Afshin Seyyed Ahmad Released from Rajai-Shahr Prison After Completing His Sentence

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Translation by Iran Press Watch

HRANA News Agency – Afshin Seyyed Ahmad, a Baha’i citizen imprisoned at Rajai-Shahr Prison in Karaj, has been released upon completing his sentence. This Baha’i citizen was arrested in June 2016, after he went to the Evin Public Prosecutor’s Office, and was transferred to Rajai-Shahr Prison in Karaj to serve his three-year sentence.

According to HRANA, the news arm of Human Rights Activists in Iran, Afshin Seyyed Ahmad was released from Rajai-Shahr Prison on the morning of Saturday, May 4, 2019.

This Baha’i citizen had been arrested on November 7, 2012, and after 40 days of interrogation in solitary confinement in Ward 209 of Evin Prison, had been temporarily released upon posting bail until the end of court proceedings.

Charged with “activities against national security” and “propaganda against the regime”, Afshin Seyyed Ahmad was sentenced to 3 years of imprisonment by Branch 28 of Tehran’s Revolutionary Court, presided over by Judge Moghiseh. This sentence was confirmed by the Court of Appeals.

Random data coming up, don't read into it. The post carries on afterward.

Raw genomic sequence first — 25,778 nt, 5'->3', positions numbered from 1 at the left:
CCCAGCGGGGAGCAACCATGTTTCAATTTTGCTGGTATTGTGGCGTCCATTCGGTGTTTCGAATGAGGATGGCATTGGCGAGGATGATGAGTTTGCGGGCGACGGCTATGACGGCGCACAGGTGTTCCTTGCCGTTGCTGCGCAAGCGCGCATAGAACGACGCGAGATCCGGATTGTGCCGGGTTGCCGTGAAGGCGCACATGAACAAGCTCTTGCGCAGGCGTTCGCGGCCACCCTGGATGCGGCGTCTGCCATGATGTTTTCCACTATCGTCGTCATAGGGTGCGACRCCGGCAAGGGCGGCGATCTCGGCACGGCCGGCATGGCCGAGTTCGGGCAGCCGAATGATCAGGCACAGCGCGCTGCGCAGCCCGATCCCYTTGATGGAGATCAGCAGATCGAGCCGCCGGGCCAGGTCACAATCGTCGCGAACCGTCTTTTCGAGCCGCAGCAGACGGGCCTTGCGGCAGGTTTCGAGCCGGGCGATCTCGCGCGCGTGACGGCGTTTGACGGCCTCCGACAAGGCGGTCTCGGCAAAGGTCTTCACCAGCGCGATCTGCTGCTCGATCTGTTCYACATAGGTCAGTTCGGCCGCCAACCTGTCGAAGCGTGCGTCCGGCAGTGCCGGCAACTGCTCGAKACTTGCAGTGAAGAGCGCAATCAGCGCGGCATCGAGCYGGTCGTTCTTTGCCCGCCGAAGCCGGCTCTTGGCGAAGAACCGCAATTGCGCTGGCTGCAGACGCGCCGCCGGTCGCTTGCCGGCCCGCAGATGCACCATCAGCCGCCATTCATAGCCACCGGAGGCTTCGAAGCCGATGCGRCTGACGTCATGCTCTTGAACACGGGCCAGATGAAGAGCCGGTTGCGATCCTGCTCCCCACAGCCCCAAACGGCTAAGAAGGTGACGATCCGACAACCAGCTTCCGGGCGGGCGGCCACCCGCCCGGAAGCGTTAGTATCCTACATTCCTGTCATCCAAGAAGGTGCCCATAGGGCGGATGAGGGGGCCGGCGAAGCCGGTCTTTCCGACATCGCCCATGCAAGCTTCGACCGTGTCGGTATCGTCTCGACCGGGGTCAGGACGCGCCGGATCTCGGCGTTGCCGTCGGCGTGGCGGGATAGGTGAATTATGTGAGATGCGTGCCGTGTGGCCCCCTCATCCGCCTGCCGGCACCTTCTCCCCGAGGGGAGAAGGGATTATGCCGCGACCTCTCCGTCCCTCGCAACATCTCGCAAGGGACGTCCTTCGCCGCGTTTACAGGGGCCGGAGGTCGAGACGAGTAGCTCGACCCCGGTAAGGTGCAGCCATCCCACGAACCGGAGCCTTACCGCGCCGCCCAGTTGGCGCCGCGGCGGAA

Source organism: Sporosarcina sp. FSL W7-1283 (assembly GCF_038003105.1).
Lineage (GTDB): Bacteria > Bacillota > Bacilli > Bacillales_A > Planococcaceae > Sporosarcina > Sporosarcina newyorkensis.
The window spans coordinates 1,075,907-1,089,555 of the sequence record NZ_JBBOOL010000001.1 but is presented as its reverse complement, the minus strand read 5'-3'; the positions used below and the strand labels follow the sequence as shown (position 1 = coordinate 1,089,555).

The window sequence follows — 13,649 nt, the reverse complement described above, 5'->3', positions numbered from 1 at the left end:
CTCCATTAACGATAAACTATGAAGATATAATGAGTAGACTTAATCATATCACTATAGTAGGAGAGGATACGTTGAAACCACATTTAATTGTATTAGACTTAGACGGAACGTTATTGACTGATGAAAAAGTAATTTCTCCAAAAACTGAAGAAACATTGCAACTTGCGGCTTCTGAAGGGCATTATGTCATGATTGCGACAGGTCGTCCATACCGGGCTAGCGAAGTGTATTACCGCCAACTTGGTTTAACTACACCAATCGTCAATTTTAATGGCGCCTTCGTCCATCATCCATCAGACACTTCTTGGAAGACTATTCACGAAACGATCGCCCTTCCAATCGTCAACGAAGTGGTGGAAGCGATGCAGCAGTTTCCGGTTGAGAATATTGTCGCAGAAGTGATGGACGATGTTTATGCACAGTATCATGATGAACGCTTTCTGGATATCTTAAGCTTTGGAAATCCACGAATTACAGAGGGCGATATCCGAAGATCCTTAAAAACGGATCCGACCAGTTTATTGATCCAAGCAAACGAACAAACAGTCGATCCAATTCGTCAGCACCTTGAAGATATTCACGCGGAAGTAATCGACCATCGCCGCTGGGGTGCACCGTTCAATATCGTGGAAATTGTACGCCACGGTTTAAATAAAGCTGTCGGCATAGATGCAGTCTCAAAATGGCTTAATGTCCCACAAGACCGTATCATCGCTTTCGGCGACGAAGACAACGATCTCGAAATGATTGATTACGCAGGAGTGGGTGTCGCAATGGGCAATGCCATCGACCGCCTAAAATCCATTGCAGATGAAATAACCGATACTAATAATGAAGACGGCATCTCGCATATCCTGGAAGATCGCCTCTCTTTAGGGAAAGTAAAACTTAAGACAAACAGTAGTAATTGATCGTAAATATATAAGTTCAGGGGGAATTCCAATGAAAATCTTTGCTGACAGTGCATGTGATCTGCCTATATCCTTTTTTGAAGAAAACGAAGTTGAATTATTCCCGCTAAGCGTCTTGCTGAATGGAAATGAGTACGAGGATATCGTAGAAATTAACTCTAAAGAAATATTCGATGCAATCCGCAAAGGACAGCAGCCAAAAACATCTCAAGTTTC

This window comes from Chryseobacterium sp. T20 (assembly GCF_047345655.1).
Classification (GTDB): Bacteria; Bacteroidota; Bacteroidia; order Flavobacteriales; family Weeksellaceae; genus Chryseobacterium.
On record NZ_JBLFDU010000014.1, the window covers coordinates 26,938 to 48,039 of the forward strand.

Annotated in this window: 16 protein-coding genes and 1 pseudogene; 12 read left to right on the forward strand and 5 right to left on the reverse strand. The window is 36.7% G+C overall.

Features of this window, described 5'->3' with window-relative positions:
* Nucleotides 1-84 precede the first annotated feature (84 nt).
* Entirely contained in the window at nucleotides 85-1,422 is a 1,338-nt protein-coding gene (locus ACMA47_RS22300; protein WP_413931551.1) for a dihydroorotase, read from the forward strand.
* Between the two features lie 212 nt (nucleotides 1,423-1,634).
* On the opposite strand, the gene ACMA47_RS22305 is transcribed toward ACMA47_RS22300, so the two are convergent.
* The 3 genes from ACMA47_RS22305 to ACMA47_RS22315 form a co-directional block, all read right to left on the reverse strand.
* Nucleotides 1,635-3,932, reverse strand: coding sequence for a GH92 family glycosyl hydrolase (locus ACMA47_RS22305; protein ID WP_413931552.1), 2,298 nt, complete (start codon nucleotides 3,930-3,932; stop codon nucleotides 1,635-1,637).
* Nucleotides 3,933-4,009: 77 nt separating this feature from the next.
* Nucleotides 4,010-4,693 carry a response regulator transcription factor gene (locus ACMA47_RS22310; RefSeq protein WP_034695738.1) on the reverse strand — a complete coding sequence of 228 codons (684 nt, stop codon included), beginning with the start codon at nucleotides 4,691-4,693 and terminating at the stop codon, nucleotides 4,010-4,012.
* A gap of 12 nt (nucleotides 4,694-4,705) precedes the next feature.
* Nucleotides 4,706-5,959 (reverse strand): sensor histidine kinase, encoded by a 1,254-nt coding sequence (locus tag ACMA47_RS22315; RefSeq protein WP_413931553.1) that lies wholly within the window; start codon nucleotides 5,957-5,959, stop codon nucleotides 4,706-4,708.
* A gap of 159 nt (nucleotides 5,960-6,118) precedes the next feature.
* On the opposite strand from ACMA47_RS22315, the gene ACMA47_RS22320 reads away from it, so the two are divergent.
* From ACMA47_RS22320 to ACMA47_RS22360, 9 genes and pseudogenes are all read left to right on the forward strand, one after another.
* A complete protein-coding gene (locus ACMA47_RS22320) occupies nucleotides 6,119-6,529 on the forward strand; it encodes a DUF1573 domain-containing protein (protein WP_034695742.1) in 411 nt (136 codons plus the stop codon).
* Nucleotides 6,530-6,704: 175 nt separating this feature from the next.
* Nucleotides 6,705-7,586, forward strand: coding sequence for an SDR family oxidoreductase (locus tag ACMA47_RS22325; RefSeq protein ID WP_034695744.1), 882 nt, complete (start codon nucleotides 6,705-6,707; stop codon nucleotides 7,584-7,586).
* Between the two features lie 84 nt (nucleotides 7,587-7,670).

He was detained on June 28, 2016, upon going to the Evin Public Prosecutor’s Office, and was transferred to Rajai-Shahr Prison in Karaj to serve his sentence.

After 28 months of imprisonment, this prisoner was given a furlough for the first time on November 3, 2018, and returned to prison after 8 days.

Baha’is in Iran are deprived of freedoms related to their religious beliefs. This systematic deprivation occurs even though, according to Article 18 of the Universal Declaration of Human Rights and Article 18 of the International Covenant on Civil and Political Rights (ICCPR), “All persons have the right to religious freedom, the right to change their religion or beliefs, and the freedom to express their beliefs individually or collectively, in public or private.”
According to unofficial sources in Iran there are more than 300,000 Baha’is living threre, but the Iranian Constitution recognizes only the religions of Islam, Christianity, Judaism and Zoroastrianism, and does not recognize the Baha’i religion. For this reason, over the past number of years Baha’i rights have been systematically violated in Iran.


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